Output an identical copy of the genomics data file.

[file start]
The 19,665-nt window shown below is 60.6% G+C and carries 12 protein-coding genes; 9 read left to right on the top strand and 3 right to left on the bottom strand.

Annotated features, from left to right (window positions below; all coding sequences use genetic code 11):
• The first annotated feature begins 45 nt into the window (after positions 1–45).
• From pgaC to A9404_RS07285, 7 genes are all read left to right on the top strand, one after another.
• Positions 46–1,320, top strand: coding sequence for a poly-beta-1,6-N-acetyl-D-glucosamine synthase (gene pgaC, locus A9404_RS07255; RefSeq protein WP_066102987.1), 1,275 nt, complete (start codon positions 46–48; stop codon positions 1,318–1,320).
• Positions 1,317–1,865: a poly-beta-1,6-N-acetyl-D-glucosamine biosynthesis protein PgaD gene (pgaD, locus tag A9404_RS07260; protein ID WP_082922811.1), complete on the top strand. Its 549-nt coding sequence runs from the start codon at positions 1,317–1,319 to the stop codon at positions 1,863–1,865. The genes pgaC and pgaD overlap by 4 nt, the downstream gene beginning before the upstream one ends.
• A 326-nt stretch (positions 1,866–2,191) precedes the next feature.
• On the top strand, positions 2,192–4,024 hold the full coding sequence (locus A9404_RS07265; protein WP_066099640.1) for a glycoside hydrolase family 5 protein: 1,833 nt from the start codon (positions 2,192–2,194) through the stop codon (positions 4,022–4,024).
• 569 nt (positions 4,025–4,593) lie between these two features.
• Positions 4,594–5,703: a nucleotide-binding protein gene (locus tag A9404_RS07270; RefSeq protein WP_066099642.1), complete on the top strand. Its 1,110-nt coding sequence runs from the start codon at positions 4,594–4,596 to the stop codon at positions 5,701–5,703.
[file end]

The 19,665-nt window shown below is 60.6% G+C and carries 12 protein-coding genes; 9 read left to right on the top strand and 3 right to left on the bottom strand.

Annotated features, from left to right (window positions below; all coding sequences use genetic code 11):
• The first annotated feature begins 45 nt into the window (after positions 1–45).
• From pgaC to A9404_RS07285, 7 genes are all read left to right on the top strand, one after another.
• Positions 46–1,320, top strand: coding sequence for a poly-beta-1,6-N-acetyl-D-glucosamine synthase (gene pgaC, locus A9404_RS07255; RefSeq protein WP_066102987.1), 1,275 nt, complete (start codon positions 46–48; stop codon positions 1,318–1,320).
• Positions 1,317–1,865: a poly-beta-1,6-N-acetyl-D-glucosamine biosynthesis protein PgaD gene (pgaD, locus tag A9404_RS07260; protein ID WP_082922811.1), complete on the top strand. Its 549-nt coding sequence runs from the start codon at positions 1,317–1,319 to the stop codon at positions 1,863–1,865. The genes pgaC and pgaD overlap by 4 nt, the downstream gene beginning before the upstream one ends.
• A 326-nt stretch (positions 1,866–2,191) precedes the next feature.
• On the top strand, positions 2,192–4,024 hold the full coding sequence (locus A9404_RS07265; protein WP_066099640.1) for a glycoside hydrolase family 5 protein: 1,833 nt from the start codon (positions 2,192–2,194) through the stop codon (positions 4,022–4,024).
• 569 nt (positions 4,025–4,593) lie between these two features.
• Positions 4,594–5,703: a nucleotide-binding protein gene (locus tag A9404_RS07270; RefSeq protein WP_066099642.1), complete on the top strand. Its 1,110-nt coding sequence runs from the start codon at positions 4,594–4,596 to the stop codon at positions 5,701–5,703.